Quite the ride

Sara Dallman bike-packs through it all

By Marc Katz

Once, Sara Dallman broke her finger while in a bike-packing race.

She also once pulled a hamstring and could barely pedal, and once a downpour created mud so sticky, it clogged up her wheels and brakes and she had to carry her bike, “like a baby,” for about 22 miles.

No, Dallman says, she had never really encountered trouble on a trail.

Well, never have I, but I’ve got limited experience on bike trails, and none bike-packing.

This bike-packing thing is relatively new and involves taking a sturdy bike, a sturdy body, piling all your belongings for a several-hundred-mile trip and coming out the other side feeling great.

“It’s what I do for fun,” Dallman says; she’s a physical therapist at Miami Valley South’s Sports Medicine Clinic. “If I have free time, I may be exercising. I want to be fit enough to be competitive, and I want to do this for fun, too.”

In other words, she’s not addicted to winning. She’s a competitor, but she competes against the bike paths, not the other human cyclists.

Toward this end, she tries to bike ride from her home to work at least once a week. Since she lives in Wilmington, that’s a 30-mile trip each way. On those days, she’s up at 4 a.m., leaves the house at 5 and is ready for patients at 7.

“I could ride my bike in every day,” Dallman says, who grew up in nearby Lebanon. “But I don’t want to over train.

“I’ve been doing endurance stuff 10-15 years and bike-packing five years. I grew up in an active family. I’ve been running since I was 12, finding new challenges.”

Like last month. Dallman competed on the California Sierra Trail, a 430-mile challenge with elevations up to 70,000 feet.

Sure, she finished.

“It took six days,” Dallman says. “It wasn’t fast. It was pretty slow for me.”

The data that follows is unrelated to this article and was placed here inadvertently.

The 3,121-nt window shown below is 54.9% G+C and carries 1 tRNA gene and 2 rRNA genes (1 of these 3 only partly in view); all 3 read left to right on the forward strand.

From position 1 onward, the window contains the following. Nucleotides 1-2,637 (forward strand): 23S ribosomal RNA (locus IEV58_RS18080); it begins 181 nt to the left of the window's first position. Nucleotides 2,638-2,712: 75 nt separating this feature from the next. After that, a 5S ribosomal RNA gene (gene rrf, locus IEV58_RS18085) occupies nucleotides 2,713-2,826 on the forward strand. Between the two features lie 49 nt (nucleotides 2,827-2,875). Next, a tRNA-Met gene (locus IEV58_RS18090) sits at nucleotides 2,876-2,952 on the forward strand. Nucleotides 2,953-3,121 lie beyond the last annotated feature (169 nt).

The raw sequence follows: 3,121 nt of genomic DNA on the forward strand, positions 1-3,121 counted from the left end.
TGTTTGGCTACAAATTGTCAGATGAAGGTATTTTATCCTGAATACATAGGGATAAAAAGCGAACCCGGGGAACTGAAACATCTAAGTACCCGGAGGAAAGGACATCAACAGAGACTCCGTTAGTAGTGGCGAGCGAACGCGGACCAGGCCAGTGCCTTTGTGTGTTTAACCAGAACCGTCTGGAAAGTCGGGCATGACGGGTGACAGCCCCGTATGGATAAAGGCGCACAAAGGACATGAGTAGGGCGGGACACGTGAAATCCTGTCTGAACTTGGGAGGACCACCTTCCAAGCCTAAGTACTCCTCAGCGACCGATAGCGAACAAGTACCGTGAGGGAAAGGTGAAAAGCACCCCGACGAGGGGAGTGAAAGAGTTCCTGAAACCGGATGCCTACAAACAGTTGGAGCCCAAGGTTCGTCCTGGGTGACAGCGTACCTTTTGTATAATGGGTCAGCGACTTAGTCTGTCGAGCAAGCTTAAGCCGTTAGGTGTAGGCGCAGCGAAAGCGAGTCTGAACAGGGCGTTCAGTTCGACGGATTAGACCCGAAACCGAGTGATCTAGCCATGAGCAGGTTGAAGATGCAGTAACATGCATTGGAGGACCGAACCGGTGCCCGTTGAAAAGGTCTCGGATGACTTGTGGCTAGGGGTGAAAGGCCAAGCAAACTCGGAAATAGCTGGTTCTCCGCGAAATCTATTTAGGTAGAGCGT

Only a handful of riders competed as locals knew the trail was wiped out in plenty of places due to wild fires, rain, and snow. Like, 20 feet of snow.

“The first three days were good days,” Dallman says. Then, some of the trail was gone. She had to carry her bike part of the way.

As you might surmise, bike-packing, as of yet, does not have the following of marathons or triathlons or even wall-climbing.

Participants show up at starting lines and take off—sometimes for hundreds of miles through uninhabited terrain—with GPS tracking devices in case they get into trouble or somehow wander off course.

Getting lost could be a problem. Most other things aren’t. That broken finger didn’t stop her. Once, her knee locked up and she couldn’t make a continuous pedal revolution.

Then there was the time a heavy rain turned the trail to muck, which clung to her bicycle like cement, clogging the wheels and chain and forcing Dallman to carry her bike and gear, “like a baby” for about 22 miles.

I hate to mention that story twice, but the other day, I tried to carry my bicycle to the end of the driveway and couldn’t make it.

“It’s a unique type of sport and has become more popular in the last few years,” Dallman says. “It’s what I do for fun. If I have free time, I might be exercising.”

Aside from sometimes riding her mountain bike to work, she also rides 3-4 days a week, 5-12 miles at a time.

In the events she enters—typically two a year—she carries a small tent, sleeping bag, extra clothing, and some food. Riders are allowed to stop at motels along the way, if there are any.

“Some [riders] go light and don’t take a lot of stuff,” Dallman says. “There are just a handful of riders in some races. These are self-supported events. Everyone travels differently.

“I’ve been lucky. I have been caught in bad weather and had an occasional flat and I’ll fix a chain.

“I was in New Mexico when the rain stopped me in my tracks. I could not ride my bike. I couldn’t even push it. There was no grassy area to walk. I picked up the bike. Mud caked on my shoes.”

Eventually, Dallman found a campground and a hose hooked up to water. She cleaned her bike and shoes and finished the race. If she didn’t, there were ways to call a helicopter for a rescue, but she has never done that.

“The more intense, the more I want to do it,” Dallman says.

One trail race touts, “All we provide is a route, a suggested start time, and tabulation of results. Period. There is no race organization, no checkpoints, no support system, nothing. You are completely on your own.”

Excuse me while I turn over on the couch.

In a few weeks, Dallman will race again, in North Georgia. That one’s only about 350 miles.

Excuse me while I go out to pick up my mail at the end of the driveway. I’m going to have to rest a little when I get back.

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Marc Katz
Columbus-born Marc Katz had a 44-year newspaper career, 41 of those years covering sports, 40 of them at the Dayton Daily News. He now blogs at KatzCopsNSports.com. Reach Dayton City Paper sports writer Marc Katz at MarcKatz@DaytonCityPaper.com.

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